Isaiah J. Downing-USA TODAY Sports
Colorado Rockies news and links for Wednesday, October 14, 2020
The disparity between the Rockies’ starting pitching and the performance of their bullpen was stark in 2020, and really throughout the last several years of Jeff Bridich’s tenure. Acquiring bullpen arms continues to be a big priority for the Rockies’ GM as he demonstrated just a few months ago acquiring Mychal Givens from the Baltimore Orioles. Yesterday, Fangraphs’ Jay Jaffe highlighted the trend, both in the regular season and postseason, that starting pitchers are pitching fewer innings pitched per game started (IP/GS). Under manager Bud Black, the Rockies have maintained a traditional five-man starting rotation. But after seeing the success that other teams are having leaning on their bullpen, might this alter the Rockies’ approach moving forward?
In the shortened 2020 season, the Rockies ranked third in all of baseball with 320 ⅓ innings pitched by starting pitchers, which over 60 starts amounts to an average of 5.33 IP/GS. This was highlighted by solid performances by Germán Márquez, Antonio Senzatela, and Kyle Freeland. However, not all innings were quality innings, as the starting pitching staff accounted for a FIP of 4.88 — ranking 20th in all of baseball. The bullpen, meanwhile, hurled 206 innings with a FIP of 5.56 — third-worst in all of baseball.
How do the Rockies trend?
According to the article, the league’s starting pitchers lasted on average 4.78 IP/GS. The Rockies were +0.53 IP/GS over the average. The table below shows Rockies’ starting pitchers average IP/GS compared to league average over the last four seasons:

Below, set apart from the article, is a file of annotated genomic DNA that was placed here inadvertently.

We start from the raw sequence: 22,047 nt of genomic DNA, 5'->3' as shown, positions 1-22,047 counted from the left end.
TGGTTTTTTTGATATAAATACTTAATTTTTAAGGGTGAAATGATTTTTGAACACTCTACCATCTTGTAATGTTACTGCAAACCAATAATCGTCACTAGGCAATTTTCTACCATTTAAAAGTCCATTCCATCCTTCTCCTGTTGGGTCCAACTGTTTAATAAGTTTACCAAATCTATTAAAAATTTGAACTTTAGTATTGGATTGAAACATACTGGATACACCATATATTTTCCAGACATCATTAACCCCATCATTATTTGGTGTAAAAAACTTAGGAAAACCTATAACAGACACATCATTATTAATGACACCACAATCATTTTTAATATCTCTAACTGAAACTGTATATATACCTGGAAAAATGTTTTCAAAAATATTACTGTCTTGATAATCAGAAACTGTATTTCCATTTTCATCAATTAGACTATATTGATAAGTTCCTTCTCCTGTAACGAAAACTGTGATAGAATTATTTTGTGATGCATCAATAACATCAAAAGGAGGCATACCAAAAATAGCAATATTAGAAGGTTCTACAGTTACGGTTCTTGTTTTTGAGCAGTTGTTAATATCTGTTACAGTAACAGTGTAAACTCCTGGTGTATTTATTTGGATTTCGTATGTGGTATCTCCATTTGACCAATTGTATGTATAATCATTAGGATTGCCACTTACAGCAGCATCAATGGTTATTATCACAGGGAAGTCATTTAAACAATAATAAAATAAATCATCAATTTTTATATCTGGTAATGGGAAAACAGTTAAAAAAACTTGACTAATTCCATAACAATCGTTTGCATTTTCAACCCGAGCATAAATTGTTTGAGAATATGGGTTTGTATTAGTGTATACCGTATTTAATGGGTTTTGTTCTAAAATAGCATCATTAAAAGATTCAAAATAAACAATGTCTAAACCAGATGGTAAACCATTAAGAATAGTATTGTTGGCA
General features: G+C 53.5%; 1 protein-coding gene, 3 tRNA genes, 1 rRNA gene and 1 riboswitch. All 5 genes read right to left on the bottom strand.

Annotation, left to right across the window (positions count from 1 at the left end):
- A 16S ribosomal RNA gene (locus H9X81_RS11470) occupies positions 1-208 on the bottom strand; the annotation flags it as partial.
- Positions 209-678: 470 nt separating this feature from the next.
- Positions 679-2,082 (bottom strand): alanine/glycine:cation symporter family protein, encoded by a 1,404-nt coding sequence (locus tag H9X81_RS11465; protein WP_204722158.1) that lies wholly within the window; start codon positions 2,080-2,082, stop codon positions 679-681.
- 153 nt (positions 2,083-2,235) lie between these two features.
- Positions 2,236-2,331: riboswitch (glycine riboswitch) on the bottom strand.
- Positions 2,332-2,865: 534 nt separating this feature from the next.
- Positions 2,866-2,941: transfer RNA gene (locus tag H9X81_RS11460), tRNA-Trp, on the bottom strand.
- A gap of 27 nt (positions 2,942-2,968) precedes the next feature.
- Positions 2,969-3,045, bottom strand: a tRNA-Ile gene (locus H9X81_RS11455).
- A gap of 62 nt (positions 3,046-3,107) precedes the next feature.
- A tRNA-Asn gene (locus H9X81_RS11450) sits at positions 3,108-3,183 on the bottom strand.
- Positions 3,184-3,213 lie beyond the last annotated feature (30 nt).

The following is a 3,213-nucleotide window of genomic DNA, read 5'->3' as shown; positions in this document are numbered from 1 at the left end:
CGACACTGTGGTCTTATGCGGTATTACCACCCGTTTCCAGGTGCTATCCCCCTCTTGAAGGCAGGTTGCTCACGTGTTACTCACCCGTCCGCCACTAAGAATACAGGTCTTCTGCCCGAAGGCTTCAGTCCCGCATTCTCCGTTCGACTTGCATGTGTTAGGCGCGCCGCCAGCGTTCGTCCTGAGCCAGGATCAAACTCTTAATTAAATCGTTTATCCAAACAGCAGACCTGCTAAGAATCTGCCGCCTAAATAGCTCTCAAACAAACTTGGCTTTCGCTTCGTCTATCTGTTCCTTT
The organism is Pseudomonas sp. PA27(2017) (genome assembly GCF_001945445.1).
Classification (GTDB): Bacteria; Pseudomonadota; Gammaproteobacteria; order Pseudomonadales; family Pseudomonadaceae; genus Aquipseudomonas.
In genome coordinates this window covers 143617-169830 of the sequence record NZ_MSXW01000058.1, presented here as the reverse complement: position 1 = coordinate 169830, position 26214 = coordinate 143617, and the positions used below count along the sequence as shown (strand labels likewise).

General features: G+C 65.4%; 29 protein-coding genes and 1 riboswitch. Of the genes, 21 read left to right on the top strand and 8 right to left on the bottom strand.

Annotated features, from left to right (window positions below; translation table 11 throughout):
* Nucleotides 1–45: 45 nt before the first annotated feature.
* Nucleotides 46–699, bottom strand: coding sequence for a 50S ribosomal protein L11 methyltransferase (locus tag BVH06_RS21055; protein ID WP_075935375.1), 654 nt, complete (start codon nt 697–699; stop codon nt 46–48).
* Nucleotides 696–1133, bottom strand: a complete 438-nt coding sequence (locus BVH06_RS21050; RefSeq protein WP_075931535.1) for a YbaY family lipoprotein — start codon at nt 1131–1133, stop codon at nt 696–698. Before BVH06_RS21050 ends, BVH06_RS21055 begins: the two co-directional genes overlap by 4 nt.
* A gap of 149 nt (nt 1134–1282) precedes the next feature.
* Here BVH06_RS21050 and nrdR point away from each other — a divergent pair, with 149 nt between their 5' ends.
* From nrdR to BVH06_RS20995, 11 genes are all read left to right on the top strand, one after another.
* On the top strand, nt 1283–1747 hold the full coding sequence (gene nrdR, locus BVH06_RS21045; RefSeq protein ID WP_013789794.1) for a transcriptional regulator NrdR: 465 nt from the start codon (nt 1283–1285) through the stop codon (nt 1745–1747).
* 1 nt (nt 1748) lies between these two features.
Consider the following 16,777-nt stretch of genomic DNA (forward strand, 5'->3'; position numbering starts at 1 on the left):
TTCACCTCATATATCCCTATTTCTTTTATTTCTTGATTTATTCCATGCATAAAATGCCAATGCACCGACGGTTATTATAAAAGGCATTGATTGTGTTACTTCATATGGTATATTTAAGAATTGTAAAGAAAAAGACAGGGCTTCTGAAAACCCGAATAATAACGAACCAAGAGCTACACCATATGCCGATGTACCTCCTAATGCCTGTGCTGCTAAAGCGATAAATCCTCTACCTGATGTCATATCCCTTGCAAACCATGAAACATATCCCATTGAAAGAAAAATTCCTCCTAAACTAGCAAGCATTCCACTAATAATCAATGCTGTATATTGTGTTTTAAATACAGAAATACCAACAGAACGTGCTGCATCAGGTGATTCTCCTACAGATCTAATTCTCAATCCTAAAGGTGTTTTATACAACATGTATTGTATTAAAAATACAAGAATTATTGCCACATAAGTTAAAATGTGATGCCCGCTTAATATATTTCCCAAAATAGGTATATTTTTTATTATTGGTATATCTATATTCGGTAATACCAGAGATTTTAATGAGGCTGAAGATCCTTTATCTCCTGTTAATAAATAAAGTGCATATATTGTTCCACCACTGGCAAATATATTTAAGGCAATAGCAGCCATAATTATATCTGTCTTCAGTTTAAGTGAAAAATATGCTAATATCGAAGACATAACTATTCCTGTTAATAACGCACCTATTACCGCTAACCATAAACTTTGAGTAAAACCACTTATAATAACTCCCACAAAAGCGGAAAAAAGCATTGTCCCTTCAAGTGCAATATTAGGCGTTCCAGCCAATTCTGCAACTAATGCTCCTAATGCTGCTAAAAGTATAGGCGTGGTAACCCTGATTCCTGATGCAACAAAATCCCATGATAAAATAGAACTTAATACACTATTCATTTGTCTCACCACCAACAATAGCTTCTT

In 2018, the Rockies had one of the franchises best season by starting rotation, so it makes sense that they would have more IP/GS compared to the rest of MLB. But even for years where they struggled, the starters were right on par with the rest of MLB. In 2020, however, they had so many struggles in the bullpen, even though the starting pitching was as strong as previous seasons, the starters proved more reliable and were used heavily.
Bridich may have been on track with his focus on building a “super bullpen,” as it has clearly been an effective strategy for some teams, particularly in the postseason. Unfortunately, the performance of his acquisitions generally haven’t worked out and have forced Bud Black’s hand to lean on the more reliable starting rotation. While it’s doubtful Black will turn to using openers or opt for bullpen games anytime soon, it does seem that Bridich is intent on the bullpen becoming a strength for the team.
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Following the MLB’s announcement of the 2021 draft order, Noah Yingling of Roxpile chronicles the Rockies’ history of draft selections with the 8th overall pick. They’ve done it three times before and have hit twice and missed once. Do the names Kyle Freeland or Todd Helton sound familiar? (Their other 8th overall pick — RHP Casey Weathers — was traded for DJ LeMahieu.)
Patrick Saunders of the Denver Post covers Tyler Matzek’s come back to the MLB. Matzek, once a reliever for the Rockies, is now a key contributor to the Atlanta Braves bullpen after dealing with the yips. In last night’s game, the left-hander pitched two innings and earned the win for the Braves — pitching two innings and allowing just one hit, one walk, and one strikeout.
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